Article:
Lebanon Energy and Security

Lebanon Energy and Security

Economy and energy

Lebanon has an economy traditionally oriented towards an open market and is dominated by the service sector. The percentage growth of GDP has been very high in the last decade, except between 2005 and 2006, when the repercussions of the war against Israel added to a slowdown in the economy. Since then, however, the main indicators have recorded a growing economy, albeit moderate (2% in 2014). Above all, the crisis in Syria, one of the major trade partners, is holding back better performance.

Tourism, banking and construction are the three pillars of the Lebanese economy. The construction sector is driving growth in the post-war reconstruction phase. Tourism is also an important sector, being the country a traditional destination for tourists from the Persian Gulf monarchies that also attracts a fair number of visitors from Europe and the United States. The sector, however, suffered a slowdown starting from 2010 first due to the European crisis and, immediately after, due to the conflict in Syria. At least a quarter of the active population is indirectly linked to tourism. And it is still tourism that drives a large part of the construction boom. The banking sector, one of the traditional strengths of the Lebanese economy, proves to be solid and benefits from a progressive increase in capital inflows. The ability of the banking system to overcome both the international financial crisis of 2008-09 and the chronic internal and external tensions unscathed rests largely on its stability, guaranteed on the one hand by the strict rules that the Lebanese central bank imposes on financial activities. and, on the other hand, from the high liquidity that the deposits of national banks have, thanks to the inflows of remittances from Lebanese living abroad. Lebanon traditionally has a sizeable trade balance deficit usually offset by the robust influx of foreign investment. The current account deficit has however recorded a contraction in recent years, settling in 2014 at -4 billion dollars (8.5% ofpil). Finally, many hopes are placed in the recent discoveries of crude oil and gas fields off the Lebanese coast that could transform Lebanon into a producer of hydrocarbons and eliminate the huge expenses (3 billion dollars a year) for their importation leading to a considerable reduction of the trade deficit.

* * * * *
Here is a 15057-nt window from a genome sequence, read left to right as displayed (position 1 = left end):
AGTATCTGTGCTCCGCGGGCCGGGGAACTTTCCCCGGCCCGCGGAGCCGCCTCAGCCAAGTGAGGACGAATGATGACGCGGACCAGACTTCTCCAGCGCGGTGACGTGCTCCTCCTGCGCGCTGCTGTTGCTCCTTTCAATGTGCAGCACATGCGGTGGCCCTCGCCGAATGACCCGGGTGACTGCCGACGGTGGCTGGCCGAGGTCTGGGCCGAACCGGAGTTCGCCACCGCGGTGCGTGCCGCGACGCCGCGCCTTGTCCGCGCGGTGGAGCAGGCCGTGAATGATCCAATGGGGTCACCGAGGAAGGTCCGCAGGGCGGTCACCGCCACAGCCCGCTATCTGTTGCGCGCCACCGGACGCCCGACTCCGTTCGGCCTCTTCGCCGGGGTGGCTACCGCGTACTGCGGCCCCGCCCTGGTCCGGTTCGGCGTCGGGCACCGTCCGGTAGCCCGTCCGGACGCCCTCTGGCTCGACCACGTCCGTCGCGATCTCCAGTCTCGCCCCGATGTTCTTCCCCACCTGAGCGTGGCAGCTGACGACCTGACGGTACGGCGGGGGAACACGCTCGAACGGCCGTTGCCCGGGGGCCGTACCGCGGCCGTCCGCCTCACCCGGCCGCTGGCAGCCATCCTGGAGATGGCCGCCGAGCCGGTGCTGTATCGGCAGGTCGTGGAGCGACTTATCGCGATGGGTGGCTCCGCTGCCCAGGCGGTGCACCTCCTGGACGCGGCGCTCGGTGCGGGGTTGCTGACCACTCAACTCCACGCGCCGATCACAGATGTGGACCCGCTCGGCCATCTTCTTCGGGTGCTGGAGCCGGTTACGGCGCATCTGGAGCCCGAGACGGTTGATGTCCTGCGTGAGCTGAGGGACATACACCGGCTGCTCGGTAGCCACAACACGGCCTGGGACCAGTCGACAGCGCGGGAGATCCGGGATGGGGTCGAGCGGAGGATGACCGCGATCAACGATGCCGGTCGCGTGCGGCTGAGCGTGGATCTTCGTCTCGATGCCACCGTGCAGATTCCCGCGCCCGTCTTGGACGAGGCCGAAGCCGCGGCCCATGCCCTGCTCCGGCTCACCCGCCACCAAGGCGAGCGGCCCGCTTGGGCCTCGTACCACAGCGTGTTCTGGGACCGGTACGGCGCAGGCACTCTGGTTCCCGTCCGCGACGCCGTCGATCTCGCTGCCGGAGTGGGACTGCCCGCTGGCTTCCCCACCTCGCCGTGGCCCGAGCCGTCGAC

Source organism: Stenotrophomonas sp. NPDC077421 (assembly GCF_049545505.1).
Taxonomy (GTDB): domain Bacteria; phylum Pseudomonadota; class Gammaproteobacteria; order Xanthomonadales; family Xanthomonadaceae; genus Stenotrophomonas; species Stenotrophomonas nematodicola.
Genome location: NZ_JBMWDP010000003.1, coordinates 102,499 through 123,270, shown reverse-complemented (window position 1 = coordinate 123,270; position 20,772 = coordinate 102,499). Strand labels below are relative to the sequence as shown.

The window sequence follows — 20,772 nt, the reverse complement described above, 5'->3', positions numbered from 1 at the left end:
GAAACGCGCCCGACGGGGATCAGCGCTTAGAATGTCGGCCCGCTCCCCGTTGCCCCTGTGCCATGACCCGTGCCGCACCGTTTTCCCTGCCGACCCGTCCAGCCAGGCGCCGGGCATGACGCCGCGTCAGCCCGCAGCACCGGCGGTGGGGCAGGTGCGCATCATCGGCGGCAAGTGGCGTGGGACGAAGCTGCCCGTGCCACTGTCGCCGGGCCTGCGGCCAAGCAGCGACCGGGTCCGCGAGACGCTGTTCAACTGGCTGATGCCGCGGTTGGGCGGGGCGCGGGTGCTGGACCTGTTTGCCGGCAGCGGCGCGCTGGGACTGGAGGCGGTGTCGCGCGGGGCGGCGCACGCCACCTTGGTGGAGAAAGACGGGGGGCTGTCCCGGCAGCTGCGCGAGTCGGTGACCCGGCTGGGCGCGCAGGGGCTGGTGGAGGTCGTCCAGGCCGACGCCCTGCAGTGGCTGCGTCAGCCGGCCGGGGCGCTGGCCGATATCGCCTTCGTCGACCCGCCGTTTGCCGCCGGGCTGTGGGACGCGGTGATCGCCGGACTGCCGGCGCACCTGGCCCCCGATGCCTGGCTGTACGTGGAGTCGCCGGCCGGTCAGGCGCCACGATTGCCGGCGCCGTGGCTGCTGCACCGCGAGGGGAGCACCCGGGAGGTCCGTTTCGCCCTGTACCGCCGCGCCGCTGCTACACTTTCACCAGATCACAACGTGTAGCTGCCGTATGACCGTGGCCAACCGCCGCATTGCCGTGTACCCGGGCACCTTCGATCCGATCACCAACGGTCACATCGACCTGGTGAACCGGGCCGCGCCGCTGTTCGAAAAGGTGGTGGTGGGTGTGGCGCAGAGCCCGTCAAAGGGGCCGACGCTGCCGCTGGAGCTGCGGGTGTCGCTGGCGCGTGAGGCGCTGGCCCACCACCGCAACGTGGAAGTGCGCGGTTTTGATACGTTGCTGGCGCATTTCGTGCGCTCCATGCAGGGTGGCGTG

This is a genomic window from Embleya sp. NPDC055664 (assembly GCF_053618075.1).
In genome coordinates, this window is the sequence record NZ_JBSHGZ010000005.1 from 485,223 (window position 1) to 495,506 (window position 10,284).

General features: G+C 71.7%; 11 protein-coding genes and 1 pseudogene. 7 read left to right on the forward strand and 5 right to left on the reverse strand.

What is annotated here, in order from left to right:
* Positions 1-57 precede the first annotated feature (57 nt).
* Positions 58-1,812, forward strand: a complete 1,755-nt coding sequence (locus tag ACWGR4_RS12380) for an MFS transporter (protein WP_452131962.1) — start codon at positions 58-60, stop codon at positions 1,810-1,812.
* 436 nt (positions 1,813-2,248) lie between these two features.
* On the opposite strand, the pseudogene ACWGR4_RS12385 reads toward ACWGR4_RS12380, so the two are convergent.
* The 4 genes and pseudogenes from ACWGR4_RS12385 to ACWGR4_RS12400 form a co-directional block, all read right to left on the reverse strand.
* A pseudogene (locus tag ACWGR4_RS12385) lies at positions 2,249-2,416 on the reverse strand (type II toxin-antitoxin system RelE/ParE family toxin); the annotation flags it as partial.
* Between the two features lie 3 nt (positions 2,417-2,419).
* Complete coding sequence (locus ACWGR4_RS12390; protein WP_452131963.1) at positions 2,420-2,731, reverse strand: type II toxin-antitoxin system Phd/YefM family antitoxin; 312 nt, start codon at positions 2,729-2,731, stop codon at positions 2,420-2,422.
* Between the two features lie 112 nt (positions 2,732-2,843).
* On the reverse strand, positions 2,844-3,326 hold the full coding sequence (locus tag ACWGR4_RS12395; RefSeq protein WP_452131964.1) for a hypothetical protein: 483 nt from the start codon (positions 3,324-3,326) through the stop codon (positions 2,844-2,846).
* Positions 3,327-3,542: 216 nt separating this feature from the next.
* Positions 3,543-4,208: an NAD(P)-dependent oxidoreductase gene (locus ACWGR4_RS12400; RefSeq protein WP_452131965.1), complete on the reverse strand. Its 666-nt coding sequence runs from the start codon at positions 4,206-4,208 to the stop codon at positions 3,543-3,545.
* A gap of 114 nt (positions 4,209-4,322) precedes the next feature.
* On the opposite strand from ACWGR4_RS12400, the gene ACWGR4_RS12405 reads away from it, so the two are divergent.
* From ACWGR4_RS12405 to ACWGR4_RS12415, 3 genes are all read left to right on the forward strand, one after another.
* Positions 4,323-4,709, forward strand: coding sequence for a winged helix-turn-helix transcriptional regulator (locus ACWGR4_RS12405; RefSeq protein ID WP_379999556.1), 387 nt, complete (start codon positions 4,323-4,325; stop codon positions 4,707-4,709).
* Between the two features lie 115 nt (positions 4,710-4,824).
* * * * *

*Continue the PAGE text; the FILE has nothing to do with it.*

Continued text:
Although the long civil war has reduced its importance and centrality, Lebanon still represents today one of the financial hubs and a reference service pole in the Middle East region. The most important export partners are Saudi Arabia, the U ae, Syria and Switzerland, with which Lebanon mainly trades in jewelery and goldsmith products, mechanical appliances, food, tobacco, chemical compounds, plastics and rubber. From the point of view of imports, on the other hand, the first Lebanese partner is China, followed by Italy, France and the USA.and from Germany; refined petroleum, means of transport, chemicals and metallurgical products represent the most traded goods. According to indexdotcom, despite the significant signs of growth, the Lebanese economy continues to be very vulnerable, especially in consideration of the high public debt, inherited from the unrest of the past and which, at the end of 2009, represented 145.6% of GDP.The ratio then fell slowly and in a fluctuating fashion to 132.4% in 2015. At these levels the Lebanese debt still remains the highest in the entire region and one of the highest in the world, so much so that the government has to use about a third of its tax revenues to finance it. This is why, despite the drastic reduction in current and investment expenses that Beirut has been implementing for years, the budget deficit still stood at around 16% in 2015.